If you think there’s a list of countries that fall under the category of Countires-With-Supereasy-Visa-Policies, consider Cambodia having a place in it. I landed in Cambodia at 2 in the afternoon (after realising that I’d have rather taken a bus to the country), and by 2:15 I was through. This was when I’d to apply for Visa on Arrival.
Thailand Visa on Arrival for its long queue had me discouraged, but God help Cambodia who made it up to me. In 15 minuntes, after my AirAsia flight dropped me, right on top of the runway, in Siem Reap, I was on the other side of the world. The world that lies behind the walls of Airport. The free world. Getting a visa stamp for Cambodia is super easy, and quick. I remember I did not wait more than 3 minutes at VOA department, and I get my beautifully-stamped passport back.
I totally loved how the airport officials swiftly dealt with my application, in addition to some 30 other applications that landed together with me. Though that’s a different question that they’re, at their part, a little careless, I was still happy and a little bemused. The happiness went out of control, when they asked USD 30 as VOA fee, on contrary to USD 35, as was mentioned on their website (as of October/2016). “An extra 5 dollar bill, I can use it to pay for my tuktuk,” I thought.
So yea, getting a VISA to Cambodia is easy, quick and a no hassle. But out of three ways to obtain it: the traditional visit-the-embassy style, electronic eVisa, and Visa on Arrivals (VOA), what one is best?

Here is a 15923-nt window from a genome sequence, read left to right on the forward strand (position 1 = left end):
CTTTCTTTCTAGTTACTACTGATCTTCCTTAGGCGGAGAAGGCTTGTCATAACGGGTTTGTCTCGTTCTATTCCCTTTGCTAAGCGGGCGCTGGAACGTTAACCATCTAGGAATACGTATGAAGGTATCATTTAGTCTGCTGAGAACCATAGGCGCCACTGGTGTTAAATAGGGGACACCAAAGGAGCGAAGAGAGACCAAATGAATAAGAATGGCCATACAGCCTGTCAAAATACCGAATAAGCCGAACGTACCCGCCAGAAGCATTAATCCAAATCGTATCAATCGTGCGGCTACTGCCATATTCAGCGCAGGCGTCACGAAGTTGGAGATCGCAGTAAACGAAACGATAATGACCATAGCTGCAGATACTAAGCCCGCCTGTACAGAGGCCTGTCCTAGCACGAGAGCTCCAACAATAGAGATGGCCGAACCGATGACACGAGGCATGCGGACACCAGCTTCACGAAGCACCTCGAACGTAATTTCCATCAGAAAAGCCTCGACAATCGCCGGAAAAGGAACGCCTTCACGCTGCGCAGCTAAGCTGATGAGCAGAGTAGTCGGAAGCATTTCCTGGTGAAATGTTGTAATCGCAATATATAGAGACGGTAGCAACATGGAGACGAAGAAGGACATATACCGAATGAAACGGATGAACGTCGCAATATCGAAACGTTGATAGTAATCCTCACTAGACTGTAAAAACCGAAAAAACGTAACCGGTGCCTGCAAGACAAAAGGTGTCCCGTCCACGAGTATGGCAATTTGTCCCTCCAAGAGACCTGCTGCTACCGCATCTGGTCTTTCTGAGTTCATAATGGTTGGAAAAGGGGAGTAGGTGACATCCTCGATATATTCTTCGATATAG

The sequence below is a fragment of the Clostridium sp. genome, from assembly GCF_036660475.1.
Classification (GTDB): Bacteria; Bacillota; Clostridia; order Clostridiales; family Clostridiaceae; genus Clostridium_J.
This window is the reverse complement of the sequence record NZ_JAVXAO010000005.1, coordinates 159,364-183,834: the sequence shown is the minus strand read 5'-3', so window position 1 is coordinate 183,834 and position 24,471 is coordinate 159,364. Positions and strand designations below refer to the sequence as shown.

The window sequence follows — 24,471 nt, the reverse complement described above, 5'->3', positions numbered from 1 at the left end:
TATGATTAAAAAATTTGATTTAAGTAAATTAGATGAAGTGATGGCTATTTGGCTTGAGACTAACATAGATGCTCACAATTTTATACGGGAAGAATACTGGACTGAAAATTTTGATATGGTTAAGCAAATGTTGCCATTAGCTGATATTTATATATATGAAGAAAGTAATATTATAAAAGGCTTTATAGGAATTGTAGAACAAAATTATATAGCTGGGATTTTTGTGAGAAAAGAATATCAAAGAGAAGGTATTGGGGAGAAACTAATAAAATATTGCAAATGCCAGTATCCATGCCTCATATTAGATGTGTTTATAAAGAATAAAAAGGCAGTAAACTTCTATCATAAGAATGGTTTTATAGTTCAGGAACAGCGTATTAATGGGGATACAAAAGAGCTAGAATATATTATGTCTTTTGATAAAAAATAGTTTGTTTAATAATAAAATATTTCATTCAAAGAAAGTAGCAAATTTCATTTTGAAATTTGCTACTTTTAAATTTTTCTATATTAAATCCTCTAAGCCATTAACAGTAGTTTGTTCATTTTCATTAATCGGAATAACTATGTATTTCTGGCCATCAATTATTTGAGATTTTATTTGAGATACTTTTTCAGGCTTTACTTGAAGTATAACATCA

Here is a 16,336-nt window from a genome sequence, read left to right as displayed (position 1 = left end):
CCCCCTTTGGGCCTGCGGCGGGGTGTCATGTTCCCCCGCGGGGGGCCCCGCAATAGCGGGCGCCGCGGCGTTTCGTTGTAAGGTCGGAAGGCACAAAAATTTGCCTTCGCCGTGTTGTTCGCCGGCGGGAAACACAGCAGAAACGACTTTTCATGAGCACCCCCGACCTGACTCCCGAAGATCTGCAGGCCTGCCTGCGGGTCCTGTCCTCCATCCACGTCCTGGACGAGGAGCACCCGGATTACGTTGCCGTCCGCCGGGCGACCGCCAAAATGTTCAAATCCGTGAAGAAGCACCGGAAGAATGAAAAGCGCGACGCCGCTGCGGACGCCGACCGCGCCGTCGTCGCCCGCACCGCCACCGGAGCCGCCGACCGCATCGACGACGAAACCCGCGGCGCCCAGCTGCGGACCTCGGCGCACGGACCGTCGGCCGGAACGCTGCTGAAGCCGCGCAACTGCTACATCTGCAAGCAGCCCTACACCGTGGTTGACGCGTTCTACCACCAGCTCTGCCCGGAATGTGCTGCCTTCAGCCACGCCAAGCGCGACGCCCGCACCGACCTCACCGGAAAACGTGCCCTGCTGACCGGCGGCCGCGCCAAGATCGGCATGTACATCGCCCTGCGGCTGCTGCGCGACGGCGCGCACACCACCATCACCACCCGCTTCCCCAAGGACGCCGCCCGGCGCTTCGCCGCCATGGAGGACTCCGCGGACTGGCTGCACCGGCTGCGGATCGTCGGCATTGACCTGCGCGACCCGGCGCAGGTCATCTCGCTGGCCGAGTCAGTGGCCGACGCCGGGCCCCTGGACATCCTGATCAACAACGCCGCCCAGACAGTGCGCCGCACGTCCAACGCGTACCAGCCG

[Also Read: Cambodia Travel Guide]
Which One Is Best
If you want your Visa to be longer than one month, go for the traditional visit-the-embassy style. But if one month, is enough – then eVisa and VOA are two convenient options.
So speaking of eVisa and VOA, I chose VOA, because it was cheaper. Though the website says, eVisa is 40 dollars, which is not a big difference from the cost of a VOA, there’s a catch. As you finish your eVisa application and decide to pay for it, the payment gateway that Cambodia’s immigration website is using, adds some 30 dollar surcharge on top it – making it 70 dollars for you in total. 70 dollars for a 30 day tourist visa to Cambodia. Too pricey.
So I used VOA, and I made a good choice. It cost me 40 dollars and just a few minutes at the airport.
[Also Read: How Much It Costs To Travel In Cambodia]
What Documents They Check At Airport On VOA
Rejection chances are almost none on VOA in Cambodia. If I tell you about my experience, I was not asked a question. I did not even show my return/outbound ticket, as a proof of my valid exit from Cambodia in under 30 days.
So as long as you’ve a valid passport, and it’s allowed a VOA in Cambodia, consider no questions and no verification being asked/done. Still I hardly recommend to have a return ticket, to avoid any last minute fallouts. Cambodian Embassy website also asks you to have a return ticket, so they can pretty much demand for it anytime, and if not found, can even reject your application.
- VOA is the easiest, comprehensive and convenient option.
- Chances of rejection are almost none.
- It is much cheaper than eVisa.
- You can get it from two airports: Siem Reap and Phnom Penh and/or at over 10 border checkpoints.
- Carry a Passport with at least 6 months validity, one recent photograph (2 inches x 2 inches), appropriate visa fee.
- Carry a return/outbound ticket. More FAQs here.
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